A new report by Bloomberg reporter Mark Gurman identifies several new Macs coming to Apple’s lineup over the next several months, mostly strengthening previous reports from analysts and leakers, as well as Gurman’s prior reporting. Gurman credits developer logs of third-party applications that contain evidence of Apple engineers or testers using the new Macs to verify that they work with popular software before release.
The most clearly discernible of the Macs within these logs is a 15-inch MacBook Air, which has long been rumored. It’s labeled “Mac 15,3” and it has the same display resolution as the 14-inch MacBook Pro (3024×1964). The laptop appears to have 8GB of RAM and a chip with eight CPU cores and 10 GPU cores—just the same as many M2 Macs already on the market.
Gurman also reports that Apple is readying an M3 chip to debut in the near future—hardly a surprise, of course. He claims that the M3 will transition to a new 3-nanometer production process (it was 5 nm for the M2), just like the chip coming to the 2023 flagship iPhones. Although he doesn’t specify which ones may come with the M3 and which might ship with the current M2, he writes that Apple is also working on updates for the 13-inch MacBook Air, the 24-inch iMac, and—surprisingly—the 13-inch MacBook Pro.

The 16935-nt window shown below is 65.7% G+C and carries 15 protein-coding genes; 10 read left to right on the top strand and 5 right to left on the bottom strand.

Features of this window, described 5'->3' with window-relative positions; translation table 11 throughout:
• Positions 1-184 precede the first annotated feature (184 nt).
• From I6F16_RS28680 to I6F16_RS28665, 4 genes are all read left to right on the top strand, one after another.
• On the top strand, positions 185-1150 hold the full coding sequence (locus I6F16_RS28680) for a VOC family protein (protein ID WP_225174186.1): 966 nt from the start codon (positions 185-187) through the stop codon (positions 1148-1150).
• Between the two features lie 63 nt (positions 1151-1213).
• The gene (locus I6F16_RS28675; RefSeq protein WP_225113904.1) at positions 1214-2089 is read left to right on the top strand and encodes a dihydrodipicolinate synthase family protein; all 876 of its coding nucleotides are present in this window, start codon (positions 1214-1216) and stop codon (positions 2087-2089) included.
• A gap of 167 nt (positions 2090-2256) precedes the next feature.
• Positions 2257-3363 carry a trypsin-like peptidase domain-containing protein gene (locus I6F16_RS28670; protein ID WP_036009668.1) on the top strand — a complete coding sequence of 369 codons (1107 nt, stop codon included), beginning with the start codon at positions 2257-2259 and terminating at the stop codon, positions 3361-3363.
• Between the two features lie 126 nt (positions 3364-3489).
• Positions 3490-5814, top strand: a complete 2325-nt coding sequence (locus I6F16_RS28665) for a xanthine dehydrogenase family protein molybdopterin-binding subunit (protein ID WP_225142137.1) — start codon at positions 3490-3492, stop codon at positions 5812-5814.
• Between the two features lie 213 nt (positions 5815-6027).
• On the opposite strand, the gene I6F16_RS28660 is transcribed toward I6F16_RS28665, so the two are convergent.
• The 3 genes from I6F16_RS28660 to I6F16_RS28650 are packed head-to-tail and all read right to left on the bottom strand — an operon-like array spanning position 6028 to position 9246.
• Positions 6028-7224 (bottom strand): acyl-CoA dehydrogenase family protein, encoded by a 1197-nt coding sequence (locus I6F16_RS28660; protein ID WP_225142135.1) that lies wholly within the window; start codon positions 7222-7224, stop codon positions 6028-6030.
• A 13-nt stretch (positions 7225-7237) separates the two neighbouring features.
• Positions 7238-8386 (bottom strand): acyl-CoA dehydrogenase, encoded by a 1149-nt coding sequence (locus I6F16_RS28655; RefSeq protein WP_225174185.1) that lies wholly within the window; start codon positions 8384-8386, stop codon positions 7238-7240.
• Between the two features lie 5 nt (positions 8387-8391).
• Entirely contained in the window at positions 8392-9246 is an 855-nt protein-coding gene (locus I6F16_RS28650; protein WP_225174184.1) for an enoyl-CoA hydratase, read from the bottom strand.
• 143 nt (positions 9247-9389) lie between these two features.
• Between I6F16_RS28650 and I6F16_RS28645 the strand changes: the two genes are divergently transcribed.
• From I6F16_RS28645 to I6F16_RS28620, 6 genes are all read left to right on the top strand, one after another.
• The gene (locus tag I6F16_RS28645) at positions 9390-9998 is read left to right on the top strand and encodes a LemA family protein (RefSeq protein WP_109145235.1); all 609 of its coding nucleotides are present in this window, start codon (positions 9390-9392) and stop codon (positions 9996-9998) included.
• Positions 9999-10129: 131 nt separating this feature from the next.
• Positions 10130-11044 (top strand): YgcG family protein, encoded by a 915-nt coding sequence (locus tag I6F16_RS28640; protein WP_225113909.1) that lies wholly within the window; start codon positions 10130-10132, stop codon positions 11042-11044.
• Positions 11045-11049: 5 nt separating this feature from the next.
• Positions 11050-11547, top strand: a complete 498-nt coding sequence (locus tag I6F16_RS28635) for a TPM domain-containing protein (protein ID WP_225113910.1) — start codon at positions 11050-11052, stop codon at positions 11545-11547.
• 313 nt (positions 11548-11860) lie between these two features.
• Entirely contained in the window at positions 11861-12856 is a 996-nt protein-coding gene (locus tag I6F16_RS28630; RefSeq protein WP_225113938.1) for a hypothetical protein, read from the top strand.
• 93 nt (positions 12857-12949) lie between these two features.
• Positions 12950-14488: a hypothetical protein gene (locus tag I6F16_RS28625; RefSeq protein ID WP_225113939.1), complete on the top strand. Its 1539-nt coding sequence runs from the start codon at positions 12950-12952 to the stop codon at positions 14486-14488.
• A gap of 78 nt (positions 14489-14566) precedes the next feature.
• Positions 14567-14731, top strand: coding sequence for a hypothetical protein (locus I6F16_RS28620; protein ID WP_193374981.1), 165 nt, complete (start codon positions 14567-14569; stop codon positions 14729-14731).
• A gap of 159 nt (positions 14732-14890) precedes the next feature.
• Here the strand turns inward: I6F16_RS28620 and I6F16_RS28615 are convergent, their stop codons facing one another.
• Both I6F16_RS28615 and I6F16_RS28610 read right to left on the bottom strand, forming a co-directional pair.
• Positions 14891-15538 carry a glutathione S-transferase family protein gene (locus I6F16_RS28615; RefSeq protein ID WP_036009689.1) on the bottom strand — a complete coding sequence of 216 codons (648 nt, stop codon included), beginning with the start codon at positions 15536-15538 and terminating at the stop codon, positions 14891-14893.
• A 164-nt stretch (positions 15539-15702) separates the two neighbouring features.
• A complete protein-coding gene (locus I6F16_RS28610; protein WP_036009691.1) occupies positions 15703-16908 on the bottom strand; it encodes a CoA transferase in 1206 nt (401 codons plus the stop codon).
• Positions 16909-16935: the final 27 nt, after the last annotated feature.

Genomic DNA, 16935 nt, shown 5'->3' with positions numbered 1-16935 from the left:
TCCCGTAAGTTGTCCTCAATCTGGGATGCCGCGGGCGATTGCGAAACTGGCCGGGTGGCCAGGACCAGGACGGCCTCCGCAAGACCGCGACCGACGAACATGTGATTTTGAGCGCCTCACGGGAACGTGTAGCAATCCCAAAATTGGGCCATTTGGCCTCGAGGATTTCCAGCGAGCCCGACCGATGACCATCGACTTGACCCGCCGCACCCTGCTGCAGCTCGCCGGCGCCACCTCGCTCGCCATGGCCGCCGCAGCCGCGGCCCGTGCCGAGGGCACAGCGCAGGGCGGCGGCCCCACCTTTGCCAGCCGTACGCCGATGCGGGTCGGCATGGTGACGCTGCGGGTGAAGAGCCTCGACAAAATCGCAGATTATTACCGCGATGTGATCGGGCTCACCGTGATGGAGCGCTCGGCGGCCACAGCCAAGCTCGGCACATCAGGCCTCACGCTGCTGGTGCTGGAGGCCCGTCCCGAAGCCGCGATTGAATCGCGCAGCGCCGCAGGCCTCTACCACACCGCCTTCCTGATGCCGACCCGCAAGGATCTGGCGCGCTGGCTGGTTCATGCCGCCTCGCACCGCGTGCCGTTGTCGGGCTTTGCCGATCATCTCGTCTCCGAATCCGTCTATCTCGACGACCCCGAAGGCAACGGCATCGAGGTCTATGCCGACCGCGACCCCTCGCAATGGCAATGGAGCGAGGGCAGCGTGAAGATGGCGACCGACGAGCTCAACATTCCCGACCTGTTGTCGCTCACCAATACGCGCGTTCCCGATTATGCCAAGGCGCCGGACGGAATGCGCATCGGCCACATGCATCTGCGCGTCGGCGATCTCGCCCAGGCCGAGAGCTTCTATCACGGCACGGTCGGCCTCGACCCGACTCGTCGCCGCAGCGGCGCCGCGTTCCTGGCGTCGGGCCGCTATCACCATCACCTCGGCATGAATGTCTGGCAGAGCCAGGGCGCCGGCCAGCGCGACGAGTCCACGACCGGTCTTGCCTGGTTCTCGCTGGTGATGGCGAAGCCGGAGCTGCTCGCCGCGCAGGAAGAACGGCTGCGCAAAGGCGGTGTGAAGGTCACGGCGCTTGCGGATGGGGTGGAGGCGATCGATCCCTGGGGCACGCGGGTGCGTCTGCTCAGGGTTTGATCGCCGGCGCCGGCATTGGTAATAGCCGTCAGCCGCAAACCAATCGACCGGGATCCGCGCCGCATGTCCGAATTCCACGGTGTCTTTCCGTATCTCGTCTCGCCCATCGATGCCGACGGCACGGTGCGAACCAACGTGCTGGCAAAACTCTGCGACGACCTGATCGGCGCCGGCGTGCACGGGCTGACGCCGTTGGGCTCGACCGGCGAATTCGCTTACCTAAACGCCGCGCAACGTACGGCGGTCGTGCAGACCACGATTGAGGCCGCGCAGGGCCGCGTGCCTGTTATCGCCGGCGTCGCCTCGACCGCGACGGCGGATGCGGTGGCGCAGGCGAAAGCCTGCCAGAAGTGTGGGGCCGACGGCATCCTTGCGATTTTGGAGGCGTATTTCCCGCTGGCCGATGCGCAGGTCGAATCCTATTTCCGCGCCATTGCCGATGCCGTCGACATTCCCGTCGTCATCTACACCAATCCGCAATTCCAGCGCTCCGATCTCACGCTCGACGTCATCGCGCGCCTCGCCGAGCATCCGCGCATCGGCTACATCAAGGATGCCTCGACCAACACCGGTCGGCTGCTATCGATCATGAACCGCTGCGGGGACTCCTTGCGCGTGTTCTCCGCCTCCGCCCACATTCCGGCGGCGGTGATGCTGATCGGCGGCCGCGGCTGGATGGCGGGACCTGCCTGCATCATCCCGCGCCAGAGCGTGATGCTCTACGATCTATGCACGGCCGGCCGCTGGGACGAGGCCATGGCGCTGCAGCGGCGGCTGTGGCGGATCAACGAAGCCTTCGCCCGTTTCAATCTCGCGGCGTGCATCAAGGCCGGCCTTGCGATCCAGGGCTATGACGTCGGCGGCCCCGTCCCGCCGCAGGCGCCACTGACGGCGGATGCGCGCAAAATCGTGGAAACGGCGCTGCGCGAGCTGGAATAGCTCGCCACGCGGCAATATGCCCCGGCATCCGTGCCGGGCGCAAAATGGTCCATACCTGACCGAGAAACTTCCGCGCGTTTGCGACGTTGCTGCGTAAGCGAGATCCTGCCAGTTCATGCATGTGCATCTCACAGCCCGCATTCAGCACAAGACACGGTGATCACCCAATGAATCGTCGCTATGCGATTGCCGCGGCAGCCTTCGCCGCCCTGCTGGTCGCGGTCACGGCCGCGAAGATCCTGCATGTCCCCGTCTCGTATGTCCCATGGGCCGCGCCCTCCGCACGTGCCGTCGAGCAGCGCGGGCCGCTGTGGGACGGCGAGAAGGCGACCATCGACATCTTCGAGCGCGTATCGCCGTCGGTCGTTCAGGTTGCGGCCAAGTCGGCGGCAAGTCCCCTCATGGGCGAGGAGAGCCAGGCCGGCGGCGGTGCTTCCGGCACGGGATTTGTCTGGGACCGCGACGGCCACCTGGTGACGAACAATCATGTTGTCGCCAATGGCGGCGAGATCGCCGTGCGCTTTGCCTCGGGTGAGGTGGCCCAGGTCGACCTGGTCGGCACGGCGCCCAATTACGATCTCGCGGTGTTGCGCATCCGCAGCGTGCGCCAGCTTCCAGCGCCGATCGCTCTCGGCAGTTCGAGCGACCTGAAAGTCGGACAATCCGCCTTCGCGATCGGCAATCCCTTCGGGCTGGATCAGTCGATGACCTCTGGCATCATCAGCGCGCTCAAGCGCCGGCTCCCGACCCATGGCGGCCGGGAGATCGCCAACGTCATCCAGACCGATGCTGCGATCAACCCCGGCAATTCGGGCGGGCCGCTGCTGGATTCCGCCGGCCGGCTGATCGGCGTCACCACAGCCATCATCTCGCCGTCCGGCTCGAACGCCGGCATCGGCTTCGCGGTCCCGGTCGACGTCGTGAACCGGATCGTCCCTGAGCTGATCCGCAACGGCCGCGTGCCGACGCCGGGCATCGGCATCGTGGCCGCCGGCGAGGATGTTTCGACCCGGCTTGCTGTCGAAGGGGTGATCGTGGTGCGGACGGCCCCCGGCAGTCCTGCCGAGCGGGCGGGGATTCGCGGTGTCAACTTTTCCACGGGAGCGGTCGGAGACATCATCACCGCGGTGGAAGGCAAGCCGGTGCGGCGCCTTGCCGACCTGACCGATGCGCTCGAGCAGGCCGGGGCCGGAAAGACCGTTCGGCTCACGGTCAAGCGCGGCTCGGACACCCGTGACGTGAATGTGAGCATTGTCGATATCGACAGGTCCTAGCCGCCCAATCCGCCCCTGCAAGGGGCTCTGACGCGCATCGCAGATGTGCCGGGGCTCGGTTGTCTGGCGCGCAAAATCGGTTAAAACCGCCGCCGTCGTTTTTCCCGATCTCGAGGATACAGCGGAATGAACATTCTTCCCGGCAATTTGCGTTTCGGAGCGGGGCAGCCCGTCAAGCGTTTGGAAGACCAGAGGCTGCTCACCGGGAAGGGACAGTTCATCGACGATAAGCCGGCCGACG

Air and iMac refreshes are a given, but, surprisingly, Apple is keeping the 13-inch MacBook Pro alive. It uses an old design, including the otherwise deprecated Touch Bar above the keyboard, and in our reviews and buying guides, we’ve had trouble recommending it over either the more modern-feeling but similarly performing 13-inch MacBook Air and the substantially more powerful (and also more modern-feeling) 14-inch MacBook Pro.
Gurman doesn’t specify whether the 13-inch MacBook Pro would get some kind of redesign or if it would still look and feel the same. That said, he predicts that Apple will introduce M3-based refreshes of the 14- and 16-inch MacBook Pro models in the first half of 2024—about one year after the M2-based refreshes.
Bloomberg’s report is framed in the context of Apple’s serious Mac sales slump; IDC data showed that shipments dropped over 40 percent in the first quarter. The entire PC market has seen drops as a mid-pandemic boom has fallen off, but Macs were far from immune, even though they sometimes follow a different path in the market than other machines.
The article didn’t specify pricing or launch dates for the upcoming 15-inch MacBook Air or the first wave of M3 Macs—only their existence.